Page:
This TIAA-CREF paper explains the benefits:
The enduring case for high-yield bonds
Thanks for the link. Good information.
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Old 09-20-2014, 09:05 AM   #11
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Keep in mind that there is a wide range of bonds and bond funds which are below investment grade. I have a large amount of money in a Fidelity bond fund (Fidelity Focused High Income) which invests in bonds at the low end of investment grade (BBB) and the high end of below-investment grade (BB, B). I get a better rate of return than bond funds which invest in bonds only at least investment grade without having any significant amount in bonds with awful ratings such as C and D (or not rated).
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Old 09-20-2014, 09:28 AM   #12
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The HY funds I use are ~75% B or better. CCC- is as low as they go.
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Old 09-20-2014, 11:06 AM   #13
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Another option, often overlooked, are funds that hold shares of preferred stock. These generally pay a somewhat higher yield (maybe 6-7%) without significant higher risk than bonds. Many (most?) of the companies issuing preferred stock are banks or utility companies.

Obviously, do your research but this could be an option if you are looking for a steady income stream.
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Old 09-20-2014, 11:24 AM   #14
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2: the real reason is because bonds tend to move opposite stocks. when stocks tank bonds go up generally and we are not down overall as much.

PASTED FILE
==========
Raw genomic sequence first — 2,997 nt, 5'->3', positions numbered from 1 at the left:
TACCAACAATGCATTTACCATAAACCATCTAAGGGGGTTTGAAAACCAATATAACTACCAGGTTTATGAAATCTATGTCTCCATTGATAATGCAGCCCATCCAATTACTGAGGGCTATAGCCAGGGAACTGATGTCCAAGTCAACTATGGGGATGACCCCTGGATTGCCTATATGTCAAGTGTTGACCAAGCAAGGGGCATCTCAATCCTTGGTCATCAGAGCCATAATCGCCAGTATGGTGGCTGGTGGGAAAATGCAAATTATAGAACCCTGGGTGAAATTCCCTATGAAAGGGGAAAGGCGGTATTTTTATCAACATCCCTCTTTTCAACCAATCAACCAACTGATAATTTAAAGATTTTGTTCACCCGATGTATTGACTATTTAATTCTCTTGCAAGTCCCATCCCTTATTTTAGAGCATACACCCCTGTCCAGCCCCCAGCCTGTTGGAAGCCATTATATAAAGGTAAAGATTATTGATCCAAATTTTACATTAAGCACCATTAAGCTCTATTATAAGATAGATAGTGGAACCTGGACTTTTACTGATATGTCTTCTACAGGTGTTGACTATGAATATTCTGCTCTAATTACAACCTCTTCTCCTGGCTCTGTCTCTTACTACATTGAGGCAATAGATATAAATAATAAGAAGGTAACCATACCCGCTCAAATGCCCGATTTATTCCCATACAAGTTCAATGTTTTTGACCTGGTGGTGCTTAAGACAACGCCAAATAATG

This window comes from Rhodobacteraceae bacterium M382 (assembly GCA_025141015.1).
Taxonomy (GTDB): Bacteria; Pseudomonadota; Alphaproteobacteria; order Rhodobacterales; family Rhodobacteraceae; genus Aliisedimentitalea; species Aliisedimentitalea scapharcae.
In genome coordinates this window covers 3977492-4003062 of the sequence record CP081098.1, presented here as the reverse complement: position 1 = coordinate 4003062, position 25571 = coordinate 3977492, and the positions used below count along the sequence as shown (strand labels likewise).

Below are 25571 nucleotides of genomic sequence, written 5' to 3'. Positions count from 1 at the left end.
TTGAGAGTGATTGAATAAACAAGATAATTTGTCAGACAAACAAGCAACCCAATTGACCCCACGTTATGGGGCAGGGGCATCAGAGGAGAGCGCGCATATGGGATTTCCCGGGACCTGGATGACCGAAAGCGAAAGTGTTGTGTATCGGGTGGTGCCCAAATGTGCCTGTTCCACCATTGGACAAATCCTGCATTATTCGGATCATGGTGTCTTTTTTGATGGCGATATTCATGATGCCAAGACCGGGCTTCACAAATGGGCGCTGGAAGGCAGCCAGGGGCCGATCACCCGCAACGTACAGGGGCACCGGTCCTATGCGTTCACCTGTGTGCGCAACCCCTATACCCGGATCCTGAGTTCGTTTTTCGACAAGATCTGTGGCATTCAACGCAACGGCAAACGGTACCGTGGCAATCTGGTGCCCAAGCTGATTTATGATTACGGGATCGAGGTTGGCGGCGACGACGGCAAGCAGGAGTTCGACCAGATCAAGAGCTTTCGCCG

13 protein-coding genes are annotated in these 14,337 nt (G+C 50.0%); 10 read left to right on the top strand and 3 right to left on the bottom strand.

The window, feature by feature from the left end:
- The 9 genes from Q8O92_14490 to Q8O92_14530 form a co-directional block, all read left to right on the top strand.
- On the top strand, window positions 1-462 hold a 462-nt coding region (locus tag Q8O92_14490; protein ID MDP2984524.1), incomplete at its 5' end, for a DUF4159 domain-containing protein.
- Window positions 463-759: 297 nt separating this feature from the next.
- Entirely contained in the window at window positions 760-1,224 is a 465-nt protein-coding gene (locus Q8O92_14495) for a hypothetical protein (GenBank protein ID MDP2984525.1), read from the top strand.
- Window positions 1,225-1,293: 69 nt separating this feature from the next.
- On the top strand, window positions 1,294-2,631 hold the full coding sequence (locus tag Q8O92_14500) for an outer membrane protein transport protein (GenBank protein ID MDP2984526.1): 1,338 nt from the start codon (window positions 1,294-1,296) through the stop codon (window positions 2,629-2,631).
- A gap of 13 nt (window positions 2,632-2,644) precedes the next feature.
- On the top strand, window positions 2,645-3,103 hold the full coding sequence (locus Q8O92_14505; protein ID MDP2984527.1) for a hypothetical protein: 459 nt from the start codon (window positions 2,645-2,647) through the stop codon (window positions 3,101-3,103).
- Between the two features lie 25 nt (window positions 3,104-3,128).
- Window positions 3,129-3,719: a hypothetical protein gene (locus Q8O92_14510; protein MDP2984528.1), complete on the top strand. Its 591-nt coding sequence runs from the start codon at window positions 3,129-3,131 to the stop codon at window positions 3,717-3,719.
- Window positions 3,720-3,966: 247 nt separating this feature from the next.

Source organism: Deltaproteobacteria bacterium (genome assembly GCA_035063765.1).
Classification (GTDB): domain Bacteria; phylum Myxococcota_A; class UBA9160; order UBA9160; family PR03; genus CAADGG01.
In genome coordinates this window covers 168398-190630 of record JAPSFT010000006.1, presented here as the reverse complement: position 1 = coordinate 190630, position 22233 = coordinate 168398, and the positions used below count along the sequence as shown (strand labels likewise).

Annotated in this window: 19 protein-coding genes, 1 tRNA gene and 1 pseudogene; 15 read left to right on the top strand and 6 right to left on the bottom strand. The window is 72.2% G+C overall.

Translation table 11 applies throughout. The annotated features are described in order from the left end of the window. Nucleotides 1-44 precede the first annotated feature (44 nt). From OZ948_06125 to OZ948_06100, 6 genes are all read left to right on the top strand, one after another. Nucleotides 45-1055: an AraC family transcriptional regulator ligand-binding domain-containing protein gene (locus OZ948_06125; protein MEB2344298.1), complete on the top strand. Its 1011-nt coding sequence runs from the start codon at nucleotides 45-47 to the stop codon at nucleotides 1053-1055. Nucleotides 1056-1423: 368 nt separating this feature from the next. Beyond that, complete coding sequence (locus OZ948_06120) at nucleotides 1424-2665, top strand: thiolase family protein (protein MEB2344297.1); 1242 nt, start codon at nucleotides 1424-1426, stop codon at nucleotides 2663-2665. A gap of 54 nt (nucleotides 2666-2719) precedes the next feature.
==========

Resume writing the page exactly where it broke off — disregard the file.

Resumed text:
Actually, long-term graphs show there is an inflection point at 5% on 10-year Treasuries. When the 10-year is below 5%, as it is currently, what you say is true: stock prices and bond prices tend to move oppositely. However when the 10-year is above 5%, stock and bond prices tend to move in the same direction.
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Old 09-20-2014, 11:41 AM   #15
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Another option, often overlooked, are funds that hold shares of preferred stock. These generally pay a somewhat higher yield (maybe 6-7%) without significant higher risk than bonds. Many (most?) of the companies issuing preferred stock are banks or utility companies.

Obviously, do your research but this could be an option if you are looking for a steady income stream.
Extended duration, high negative convexity and significant credit risk all for 400 BP over treasuries: how could I lose?

Pass.
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Old 09-20-2014, 12:37 PM   #16
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Thanks for the link. Good information.
Most welcome.
I noticed in the article that the spread was 400 bp in April 2013. The spread today is much narrower.